sulkowicz

In the wake of the notorious Emma Sulkowicz graduating from Columbia University where she made an academic career, as far as can be told, of falsely accusing a fellow student of rape, the New York Time’s Nicholas Kristof has an interesting offering: When the Rapist Doesn’t See It as Rape. He starts with the story of  Brian Banks.

Brian Banks was one of America’s best high school football players when, in 2002, at age 16, he was accused of rape.

The accuser, Wanetta Gibson, said that Banks had forced her into a stairway at their high school in California and raped her.

Expelled from school and then later convicted of rape, Banks served more than five years in prison. He became not a professional football star but a registered sex offender.

Then, in 2011, Gibson recanted. There was no rape (apparently she made the accusation to prevent her mom from learning that she had been sexually active). Banks was eventually exonerated and his conviction overturned, and, at 28, he played briefly for the Atlanta Falcons. But, after a decade away from football, it was too late to catch up.

That kind of nightmare is what many Americans have in mind when they fear an aggressive clampdown on sexual violence. It’s a legitimate fear.

It is more than a legitimate fear. It seems to have become a competitive event in the Feminist Olympics. We all know about the Duke Lacrosse case and Rolling Stone’s bald-faced fabrication of a gang rape at the University of Virginia. But just two months ago police descended on Venice (CA) High School for a mass arrest during class hours:

Los Angeles police descended on Venice High School on Friday, arresting nine students in connection with a series of sex crimes that began more than a year ago and involved at least two female classmates.

All but one of the arrests were on campus; authorities were attempting to locate five other students. The investigation began after a parent reported the allegations on Tuesday.

But earlier this week:

Los Angeles County prosecutors won’t file criminal charges against 15 boys suspected of sexually assaulting two girls on and off a high school campus.

The district attorney’s office announced Wednesday that there was insufficient evidence to file charges. Spokesman Greg Risling says one case was rejected in March and the others on May 8.

I can’t even begin to imagine how weak the evidence had to be before a prosecutor would abandon a high profile case that will make him politically radioactive.

From that point, Kristof goes on to discuss some cock-and-bull story told to an author by a white guy who, naturally is in a fraternity, and rapes underclass women for sh**s and grins:

One of the most chilling sections of Krakauer’s book quotes a fraternity brother, “Frank,” describing his technique to a researcher, David Lisak:

“We’d be on the lookout for the good-looking girls, especially the freshmen, the really young ones. They were the easiest. … Then we’d get them drinking right away. … They’d be guzzling it, you know, because they were freshmen, kind of nervous.”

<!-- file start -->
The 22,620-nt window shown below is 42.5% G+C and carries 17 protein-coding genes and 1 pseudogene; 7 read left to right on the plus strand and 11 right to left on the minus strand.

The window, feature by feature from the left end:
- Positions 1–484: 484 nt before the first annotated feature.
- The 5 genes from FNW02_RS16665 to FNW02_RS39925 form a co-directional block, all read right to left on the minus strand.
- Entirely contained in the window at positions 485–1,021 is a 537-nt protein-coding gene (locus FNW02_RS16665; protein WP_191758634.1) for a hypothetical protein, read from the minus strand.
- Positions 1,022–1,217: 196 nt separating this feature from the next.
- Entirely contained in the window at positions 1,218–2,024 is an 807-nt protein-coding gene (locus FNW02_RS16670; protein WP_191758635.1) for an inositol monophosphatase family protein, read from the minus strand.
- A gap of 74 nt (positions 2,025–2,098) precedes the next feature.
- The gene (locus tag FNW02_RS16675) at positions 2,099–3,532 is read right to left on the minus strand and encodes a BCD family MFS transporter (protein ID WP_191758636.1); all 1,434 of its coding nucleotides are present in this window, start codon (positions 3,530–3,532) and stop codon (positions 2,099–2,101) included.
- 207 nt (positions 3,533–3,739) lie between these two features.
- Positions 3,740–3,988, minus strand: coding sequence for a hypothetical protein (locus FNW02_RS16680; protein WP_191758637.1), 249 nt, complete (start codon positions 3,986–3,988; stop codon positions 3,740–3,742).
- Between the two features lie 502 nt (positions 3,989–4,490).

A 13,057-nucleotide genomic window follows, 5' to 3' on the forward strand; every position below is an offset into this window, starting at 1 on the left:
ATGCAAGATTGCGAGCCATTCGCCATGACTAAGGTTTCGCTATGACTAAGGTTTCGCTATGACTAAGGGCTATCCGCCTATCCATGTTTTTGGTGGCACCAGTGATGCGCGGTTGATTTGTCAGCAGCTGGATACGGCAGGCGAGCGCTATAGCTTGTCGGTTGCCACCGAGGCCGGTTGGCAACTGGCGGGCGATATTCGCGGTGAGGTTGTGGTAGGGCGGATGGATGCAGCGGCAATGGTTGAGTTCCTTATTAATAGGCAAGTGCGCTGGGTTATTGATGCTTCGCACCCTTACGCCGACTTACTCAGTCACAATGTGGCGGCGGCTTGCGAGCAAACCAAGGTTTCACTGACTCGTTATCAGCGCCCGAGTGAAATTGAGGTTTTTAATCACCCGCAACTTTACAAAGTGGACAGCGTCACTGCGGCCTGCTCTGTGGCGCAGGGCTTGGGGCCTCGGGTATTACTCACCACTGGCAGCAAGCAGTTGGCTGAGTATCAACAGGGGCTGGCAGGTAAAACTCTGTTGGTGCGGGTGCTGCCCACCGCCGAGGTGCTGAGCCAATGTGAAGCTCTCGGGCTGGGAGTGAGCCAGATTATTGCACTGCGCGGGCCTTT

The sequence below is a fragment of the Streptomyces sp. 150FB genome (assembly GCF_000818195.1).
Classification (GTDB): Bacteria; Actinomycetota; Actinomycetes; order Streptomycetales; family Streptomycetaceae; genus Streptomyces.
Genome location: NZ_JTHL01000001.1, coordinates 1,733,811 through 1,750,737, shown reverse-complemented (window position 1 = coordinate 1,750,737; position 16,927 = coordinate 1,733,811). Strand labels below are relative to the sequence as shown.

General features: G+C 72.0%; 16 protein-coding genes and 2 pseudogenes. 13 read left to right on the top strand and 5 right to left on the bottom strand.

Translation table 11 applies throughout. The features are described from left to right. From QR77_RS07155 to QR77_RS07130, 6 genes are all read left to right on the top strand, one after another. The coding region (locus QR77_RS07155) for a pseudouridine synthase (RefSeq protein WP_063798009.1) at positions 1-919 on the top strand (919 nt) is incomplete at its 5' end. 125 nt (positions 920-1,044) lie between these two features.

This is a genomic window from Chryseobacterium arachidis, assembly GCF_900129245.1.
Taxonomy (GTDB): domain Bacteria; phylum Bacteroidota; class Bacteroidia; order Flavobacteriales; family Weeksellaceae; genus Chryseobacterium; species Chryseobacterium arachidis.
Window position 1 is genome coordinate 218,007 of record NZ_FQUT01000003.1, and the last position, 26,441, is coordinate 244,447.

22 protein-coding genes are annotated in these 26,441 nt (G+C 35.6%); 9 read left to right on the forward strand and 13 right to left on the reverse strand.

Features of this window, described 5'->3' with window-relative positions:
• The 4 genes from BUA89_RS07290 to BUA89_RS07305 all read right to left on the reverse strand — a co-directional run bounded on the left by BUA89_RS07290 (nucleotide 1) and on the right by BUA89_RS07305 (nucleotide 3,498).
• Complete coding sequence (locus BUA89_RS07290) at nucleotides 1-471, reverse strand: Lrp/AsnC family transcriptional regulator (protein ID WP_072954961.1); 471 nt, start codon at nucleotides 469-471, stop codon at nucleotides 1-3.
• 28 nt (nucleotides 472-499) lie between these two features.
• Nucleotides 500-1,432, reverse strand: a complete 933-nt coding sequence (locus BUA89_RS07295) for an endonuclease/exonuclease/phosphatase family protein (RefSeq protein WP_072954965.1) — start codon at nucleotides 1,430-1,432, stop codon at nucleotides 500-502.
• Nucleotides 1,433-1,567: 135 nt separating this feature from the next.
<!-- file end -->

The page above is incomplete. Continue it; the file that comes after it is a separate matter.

“Frank” recounted how he targeted one young woman, plied her with alcohol-spiked punch, and then led her to a bed. “At some point, she started saying things like … ‘I don’t want to do this right away,’ or something like that. I just kept working on her clothes … and she started squirming. But that actually helped, because her blouse came off easier. … She tried to push me off, so I pushed her back down. … I mean, she was so plastered that she probably didn’t know what was going on, anyway. I don’t know, maybe that’s why she started pushing on me. But, you know, I just kept leaning on her, pulling off her clothes.”

“Frank” said he kept his arm across her chest, by the base of her neck, to reduce her squirming as he had sex with her. When he was finished, he dressed and returned to the party.

And the woman? “She left.”

Actually, the most chilling section of the book is a young man who has his life completely changed by a woman lying about rape. One gets the feeling that Kristof is trying desperately to balance out a documented case of a false rape accusation with a nebulous and completely unsubstantiated case of a sexual predator. In fact, it today’s academic environment it is hard to shake the notion that this story is completely made up or it is just someone pulling the leg of a credulous writer.

No one in their right mind will deny that rape happens. Likewise, it will come as no surprise that there are some men who are sexual predators (though women are getting with the program these days). But the pendulum has swung too far. We have moved from a legal environment where any shadow cast on a woman’s chastity was sufficient to defeat a rape allegation to one where it is virtually impossible for a man to not be charged with rape no matter how flimsy or non-existent the evidence. This situation is much more ambiguous in a college environment where co-ed dormitories and underage drinking are the norm, where the hook-up culture is alive and well, and where the feminist gestapo either control the administrative machinery or have heavily co-opted it to their purposes. Gone is the notion of personal responsibility. Gone is the presumption of innocence or even an appearance of due process. The concept of rape and sexual assault has been so debased that a post-facto unwelcome advance at a social event is tagged as a part of the “rape epidemic.” (How does this work, anyway? Is rape a virus?)

Under Obama’s Education Department, universities condemn students a rapists without a shred of physical evidence and often months after the fact. Men are expelled from college, their lives ruined, and done so on the basis of hurt feelings or personal pique rather than what any police department or jury would call a rape… which is the reason why no rape complaint is filed.